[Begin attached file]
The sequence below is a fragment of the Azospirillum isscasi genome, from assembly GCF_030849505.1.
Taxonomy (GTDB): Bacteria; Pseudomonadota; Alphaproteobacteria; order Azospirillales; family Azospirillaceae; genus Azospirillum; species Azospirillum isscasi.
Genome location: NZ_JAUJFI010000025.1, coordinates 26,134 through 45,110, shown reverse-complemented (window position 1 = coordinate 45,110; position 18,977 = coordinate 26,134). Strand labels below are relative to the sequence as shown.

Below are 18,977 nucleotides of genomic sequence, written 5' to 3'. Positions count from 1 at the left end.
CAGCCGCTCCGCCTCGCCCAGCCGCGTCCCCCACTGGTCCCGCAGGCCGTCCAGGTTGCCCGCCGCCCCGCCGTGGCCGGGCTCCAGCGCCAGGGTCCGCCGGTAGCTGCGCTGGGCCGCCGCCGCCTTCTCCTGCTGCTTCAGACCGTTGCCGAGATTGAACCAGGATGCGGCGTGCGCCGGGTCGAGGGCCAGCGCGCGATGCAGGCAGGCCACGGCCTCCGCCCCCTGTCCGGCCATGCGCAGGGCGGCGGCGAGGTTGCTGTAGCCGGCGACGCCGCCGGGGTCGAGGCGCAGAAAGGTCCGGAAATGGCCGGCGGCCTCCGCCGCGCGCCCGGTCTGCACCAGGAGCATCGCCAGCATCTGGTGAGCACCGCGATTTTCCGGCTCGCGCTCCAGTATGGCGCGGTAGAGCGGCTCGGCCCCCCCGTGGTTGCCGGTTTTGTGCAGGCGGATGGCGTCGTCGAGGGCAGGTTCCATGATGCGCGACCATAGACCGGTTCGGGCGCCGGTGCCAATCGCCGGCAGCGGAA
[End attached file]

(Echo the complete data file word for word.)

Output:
The sequence below is a fragment of the Azospirillum isscasi genome, from assembly GCF_030849505.1.
Taxonomy (GTDB): Bacteria; Pseudomonadota; Alphaproteobacteria; order Azospirillales; family Azospirillaceae; genus Azospirillum; species Azospirillum isscasi.
Genome location: NZ_JAUJFI010000025.1, coordinates 26,134 through 45,110, shown reverse-complemented (window position 1 = coordinate 45,110; position 18,977 = coordinate 26,134). Strand labels below are relative to the sequence as shown.

Below are 18,977 nucleotides of genomic sequence, written 5' to 3'. Positions count from 1 at the left end.
CAGCCGCTCCGCCTCGCCCAGCCGCGTCCCCCACTGGTCCCGCAGGCCGTCCAGGTTGCCCGCCGCCCCGCCGTGGCCGGGCTCCAGCGCCAGGGTCCGCCGGTAGCTGCGCTGGGCCGCCGCCGCCTTCTCCTGCTGCTTCAGACCGTTGCCGAGATTGAACCAGGATGCGGCGTGCGCCGGGTCGAGGGCCAGCGCGCGATGCAGGCAGGCCACGGCCTCCGCCCCCTGTCCGGCCATGCGCAGGGCGGCGGCGAGGTTGCTGTAGCCGGCGACGCCGCCGGGGTCGAGGCGCAGAAAGGTCCGGAAATGGCCGGCGGCCTCCGCCGCGCGCCCGGTCTGCACCAGGAGCATCGCCAGCATCTGGTGAGCACCGCGATTTTCCGGCTCGCGCTCCAGTATGGCGCGGTAGAGCGGCTCGGCCCCCCCGTGGTTGCCGGTTTTGTGCAGGCGGATGGCGTCGTCGAGGGCAGGTTCCATGATGCGCGACCATAGACCGGTTCGGGCGCCGGTGCCAATCGCCGGCAGCGGAA